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  19. TT - as F indicated some places nurture us and are our energy centres. I don't know Vermont but from your post and B's post and links it does seem to be a special place. May you return to your current home with a sense of reassurance and confidence. The photo of bend in the road was a great image with a quite message about it. Go well. B

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  20. Hi Barry - a special place indeed, worth returning to as a subject and as a second home - perhaps primary home before the end of the year! And many thanks for sensing the message in the road photo! All the best to you.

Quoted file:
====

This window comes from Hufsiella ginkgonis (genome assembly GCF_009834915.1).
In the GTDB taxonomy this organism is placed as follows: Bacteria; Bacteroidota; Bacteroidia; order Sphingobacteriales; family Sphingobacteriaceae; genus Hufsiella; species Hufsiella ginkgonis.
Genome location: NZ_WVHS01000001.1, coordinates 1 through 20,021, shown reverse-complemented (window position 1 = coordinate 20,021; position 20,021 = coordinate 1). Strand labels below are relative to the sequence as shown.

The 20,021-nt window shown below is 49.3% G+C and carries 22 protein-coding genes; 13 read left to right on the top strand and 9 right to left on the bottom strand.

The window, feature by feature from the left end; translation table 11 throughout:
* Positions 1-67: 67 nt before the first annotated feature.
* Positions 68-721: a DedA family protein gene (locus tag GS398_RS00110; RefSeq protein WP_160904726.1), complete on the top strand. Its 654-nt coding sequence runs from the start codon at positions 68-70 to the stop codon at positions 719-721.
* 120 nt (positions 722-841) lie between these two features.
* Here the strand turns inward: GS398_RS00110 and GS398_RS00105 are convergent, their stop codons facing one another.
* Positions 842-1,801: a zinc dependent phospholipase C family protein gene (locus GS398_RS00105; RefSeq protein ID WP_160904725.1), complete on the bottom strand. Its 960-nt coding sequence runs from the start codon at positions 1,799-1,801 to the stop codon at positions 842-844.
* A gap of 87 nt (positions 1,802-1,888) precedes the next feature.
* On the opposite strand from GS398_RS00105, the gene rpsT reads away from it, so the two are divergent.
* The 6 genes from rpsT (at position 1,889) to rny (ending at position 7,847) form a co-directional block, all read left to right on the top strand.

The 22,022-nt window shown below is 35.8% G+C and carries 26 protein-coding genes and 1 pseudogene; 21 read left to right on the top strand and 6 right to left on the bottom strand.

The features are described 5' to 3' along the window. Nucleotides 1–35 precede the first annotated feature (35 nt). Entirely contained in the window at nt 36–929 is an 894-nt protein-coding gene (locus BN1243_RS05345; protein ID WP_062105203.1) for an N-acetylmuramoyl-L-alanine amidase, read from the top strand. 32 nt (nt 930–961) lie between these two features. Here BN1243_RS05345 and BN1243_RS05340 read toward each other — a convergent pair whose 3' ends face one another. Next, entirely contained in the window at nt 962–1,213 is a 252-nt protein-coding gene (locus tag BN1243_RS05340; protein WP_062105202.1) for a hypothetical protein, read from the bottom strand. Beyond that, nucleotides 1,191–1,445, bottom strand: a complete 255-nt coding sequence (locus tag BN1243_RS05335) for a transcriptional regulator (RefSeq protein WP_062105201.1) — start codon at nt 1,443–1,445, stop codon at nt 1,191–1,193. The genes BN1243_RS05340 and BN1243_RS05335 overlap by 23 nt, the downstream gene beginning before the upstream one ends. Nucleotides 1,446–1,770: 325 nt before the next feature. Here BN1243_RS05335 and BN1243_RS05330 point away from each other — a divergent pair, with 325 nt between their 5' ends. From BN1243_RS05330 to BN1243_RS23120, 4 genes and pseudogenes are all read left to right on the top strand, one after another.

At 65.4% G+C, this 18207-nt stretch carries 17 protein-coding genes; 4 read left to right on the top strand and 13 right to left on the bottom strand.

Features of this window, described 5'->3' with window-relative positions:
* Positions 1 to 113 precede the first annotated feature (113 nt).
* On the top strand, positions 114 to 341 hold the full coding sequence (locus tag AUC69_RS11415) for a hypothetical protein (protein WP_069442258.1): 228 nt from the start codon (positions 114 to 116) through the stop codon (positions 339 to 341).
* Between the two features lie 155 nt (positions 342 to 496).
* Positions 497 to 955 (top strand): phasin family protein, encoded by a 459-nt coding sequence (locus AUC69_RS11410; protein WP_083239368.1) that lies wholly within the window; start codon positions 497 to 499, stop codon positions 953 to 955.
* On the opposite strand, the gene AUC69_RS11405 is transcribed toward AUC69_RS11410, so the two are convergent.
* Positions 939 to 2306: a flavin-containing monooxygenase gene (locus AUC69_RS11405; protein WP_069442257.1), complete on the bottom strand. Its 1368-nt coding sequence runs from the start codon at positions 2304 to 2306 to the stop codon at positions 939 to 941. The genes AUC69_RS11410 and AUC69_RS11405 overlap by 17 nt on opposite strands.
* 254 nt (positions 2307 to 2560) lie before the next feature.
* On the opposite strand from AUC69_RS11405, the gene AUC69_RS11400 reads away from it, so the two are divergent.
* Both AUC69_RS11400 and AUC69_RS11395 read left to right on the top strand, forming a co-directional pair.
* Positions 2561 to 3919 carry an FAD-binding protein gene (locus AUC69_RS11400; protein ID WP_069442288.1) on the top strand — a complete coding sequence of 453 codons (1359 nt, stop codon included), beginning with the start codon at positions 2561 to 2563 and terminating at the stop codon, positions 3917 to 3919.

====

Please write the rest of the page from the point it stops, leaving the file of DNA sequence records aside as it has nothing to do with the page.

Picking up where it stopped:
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  21. Enjoy your time in Vermont....food for the soul and spirit! Cheers!

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  22. I did! And it was! Many thanks!

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  23. Gabriella
    very emotional to know these stages of your life path; illustrated with photos so sensitive!
    that's it, dear - we are like a mosaic made ​​of little pieces that fit perfectly, and sometimes polished, some rough edges ... here and there
    but remain fixed on a base!

    I wish the best to you!
    bacione

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  24. Denise, it please me to think you feel the emotion of my path in all its stages! It is true, the pieces sometimes seem to have rough edges, but they do fit together in a whole picture just like a mosaic! All the best to you too, my dear friend!